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Author photo. Edward Young, Poet (1683-1765), Wkimedia Commons
<BR>Detail of Illustration from Works of the English Poets with prefaces
<BR>Biographical and Critical, by Samuel Johnson. 68 vols. Vol. 15 (1779)

Edward Young, Poet (1683-1765), Wkimedia Commons
Detail of Illustration from Works of the English Poets with prefaces
Biographical and Critical, by Samuel Johnson. 68 vols. Vol. 15 (1779)

Edward Young (1) [1683–1765]

This page covers the author of Night Thoughts: Or, the Complaint and the Consolation.

For other authors named Edward Young, see the disambiguation page.

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Edward Young was born in 1683 at Upham, educated at Winchester, and became a Bachelor of Laws at Oxford in 1714. He was Orator at the foundation ceremony of the Library of All Souls; was granted a Doctorate, and became tutor to Lord Burleigh, elder son of the Earl of Exeter. In 1724 he became a Deacon, and with the patronage of Robert Walpole, received a grant of £200 p.a. from the King. He was presented with the Rectory of Welwyn, Hertfordshire, one of All Souls’ best livings, in 1730, where he remained until his death in 1765.

Among Young’s major literary productions were The Last Day, 1000 lines of heroic couplets on The Last Judgement, and Paraphrase on Part of the Book of Job. His tragedy, Busiris, King of Egypt, was produced at Drury Lane, proving successful and influential. The Revenge, produced in 1721, was also very popular. In 1727 he wrote Cynthio, a funeral poem; 1728, a series of seven satires: Love of Fame, The Universal Passion. He refused the post of Poet Laureate in 1729 (it went to Colley Cibber). His Conjectures on Original Composition of 1759 was regarded as a landmark in European literary criticism. He wrote his final poem in 1762, Resignation.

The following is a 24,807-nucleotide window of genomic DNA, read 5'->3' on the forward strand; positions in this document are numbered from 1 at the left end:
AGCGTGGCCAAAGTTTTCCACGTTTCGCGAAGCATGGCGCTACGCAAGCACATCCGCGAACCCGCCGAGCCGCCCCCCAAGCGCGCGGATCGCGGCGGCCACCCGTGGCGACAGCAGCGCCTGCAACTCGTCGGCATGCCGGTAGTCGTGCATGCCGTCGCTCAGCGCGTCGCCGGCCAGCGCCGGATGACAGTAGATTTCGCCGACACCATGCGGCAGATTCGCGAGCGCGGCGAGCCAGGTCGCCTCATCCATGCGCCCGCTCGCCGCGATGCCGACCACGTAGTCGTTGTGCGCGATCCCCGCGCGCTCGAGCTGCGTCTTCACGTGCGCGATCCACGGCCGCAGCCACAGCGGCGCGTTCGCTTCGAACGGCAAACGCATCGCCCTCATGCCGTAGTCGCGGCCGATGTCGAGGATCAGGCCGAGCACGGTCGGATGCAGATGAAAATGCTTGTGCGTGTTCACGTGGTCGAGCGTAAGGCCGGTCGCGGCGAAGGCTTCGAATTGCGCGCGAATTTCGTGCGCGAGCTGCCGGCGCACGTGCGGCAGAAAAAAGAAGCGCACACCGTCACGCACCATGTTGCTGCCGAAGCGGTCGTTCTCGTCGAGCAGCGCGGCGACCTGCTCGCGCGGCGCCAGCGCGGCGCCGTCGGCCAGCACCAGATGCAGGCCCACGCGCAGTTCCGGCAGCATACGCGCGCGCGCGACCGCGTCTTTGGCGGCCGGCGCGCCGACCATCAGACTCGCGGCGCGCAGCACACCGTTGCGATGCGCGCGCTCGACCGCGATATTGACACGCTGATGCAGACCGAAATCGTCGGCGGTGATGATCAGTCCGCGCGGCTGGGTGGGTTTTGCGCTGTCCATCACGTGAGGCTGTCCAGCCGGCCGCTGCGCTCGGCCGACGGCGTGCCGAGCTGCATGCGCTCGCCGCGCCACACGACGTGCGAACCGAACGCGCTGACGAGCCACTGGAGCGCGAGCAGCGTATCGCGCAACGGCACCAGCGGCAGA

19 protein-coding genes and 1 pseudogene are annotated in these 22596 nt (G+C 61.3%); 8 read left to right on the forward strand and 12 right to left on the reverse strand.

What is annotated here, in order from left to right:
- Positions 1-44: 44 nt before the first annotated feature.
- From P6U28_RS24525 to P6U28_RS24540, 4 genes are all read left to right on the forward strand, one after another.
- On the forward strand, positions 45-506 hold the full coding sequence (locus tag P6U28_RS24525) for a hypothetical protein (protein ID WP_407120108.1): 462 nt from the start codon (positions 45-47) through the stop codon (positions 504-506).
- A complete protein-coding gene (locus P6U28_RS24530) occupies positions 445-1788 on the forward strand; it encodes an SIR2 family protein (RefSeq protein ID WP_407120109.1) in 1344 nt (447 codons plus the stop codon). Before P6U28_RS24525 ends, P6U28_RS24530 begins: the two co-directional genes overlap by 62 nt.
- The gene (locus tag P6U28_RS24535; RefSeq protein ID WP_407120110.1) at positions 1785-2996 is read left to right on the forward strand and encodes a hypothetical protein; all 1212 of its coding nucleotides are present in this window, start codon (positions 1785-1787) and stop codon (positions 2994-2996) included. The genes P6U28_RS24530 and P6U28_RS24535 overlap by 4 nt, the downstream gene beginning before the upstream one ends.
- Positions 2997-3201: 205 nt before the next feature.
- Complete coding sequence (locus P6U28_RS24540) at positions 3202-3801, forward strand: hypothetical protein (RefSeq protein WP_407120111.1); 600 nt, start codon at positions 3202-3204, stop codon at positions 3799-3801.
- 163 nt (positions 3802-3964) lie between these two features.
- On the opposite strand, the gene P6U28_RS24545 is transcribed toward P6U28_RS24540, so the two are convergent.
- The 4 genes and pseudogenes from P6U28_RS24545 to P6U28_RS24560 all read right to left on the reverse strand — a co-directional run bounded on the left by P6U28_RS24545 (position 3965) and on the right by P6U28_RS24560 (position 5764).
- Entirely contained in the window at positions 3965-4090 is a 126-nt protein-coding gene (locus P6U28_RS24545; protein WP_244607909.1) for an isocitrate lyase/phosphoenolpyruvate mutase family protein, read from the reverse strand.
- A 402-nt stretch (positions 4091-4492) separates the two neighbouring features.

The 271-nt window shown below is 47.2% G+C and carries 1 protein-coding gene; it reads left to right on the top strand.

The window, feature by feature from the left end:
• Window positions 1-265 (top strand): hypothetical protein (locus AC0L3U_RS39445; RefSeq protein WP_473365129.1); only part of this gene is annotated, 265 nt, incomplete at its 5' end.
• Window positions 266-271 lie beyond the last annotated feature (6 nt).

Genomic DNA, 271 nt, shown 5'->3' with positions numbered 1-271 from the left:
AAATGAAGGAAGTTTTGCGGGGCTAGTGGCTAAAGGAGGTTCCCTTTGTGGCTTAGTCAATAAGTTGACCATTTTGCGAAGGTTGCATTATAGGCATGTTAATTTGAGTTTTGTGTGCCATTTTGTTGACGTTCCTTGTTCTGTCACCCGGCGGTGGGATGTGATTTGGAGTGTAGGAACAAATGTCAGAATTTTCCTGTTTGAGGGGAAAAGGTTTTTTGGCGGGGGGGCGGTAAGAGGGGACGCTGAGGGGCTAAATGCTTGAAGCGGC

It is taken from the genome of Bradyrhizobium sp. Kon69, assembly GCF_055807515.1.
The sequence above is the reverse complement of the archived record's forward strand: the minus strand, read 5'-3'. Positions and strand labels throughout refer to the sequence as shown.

Young’s works were published in four volumes in 1757.
In 1730 Young married the widowed granddaughter of King Charles II, Lady Elizabeth Lee, who had three children by her first marriage. She died only six years later, in 1736, and her son and his wife died in 1740. Young was seriously ill himself, and with these bereavements came to suffer depression and insomnia. He then wrote The Complaint, or Night Thoughts on Life, Death and Immortality.

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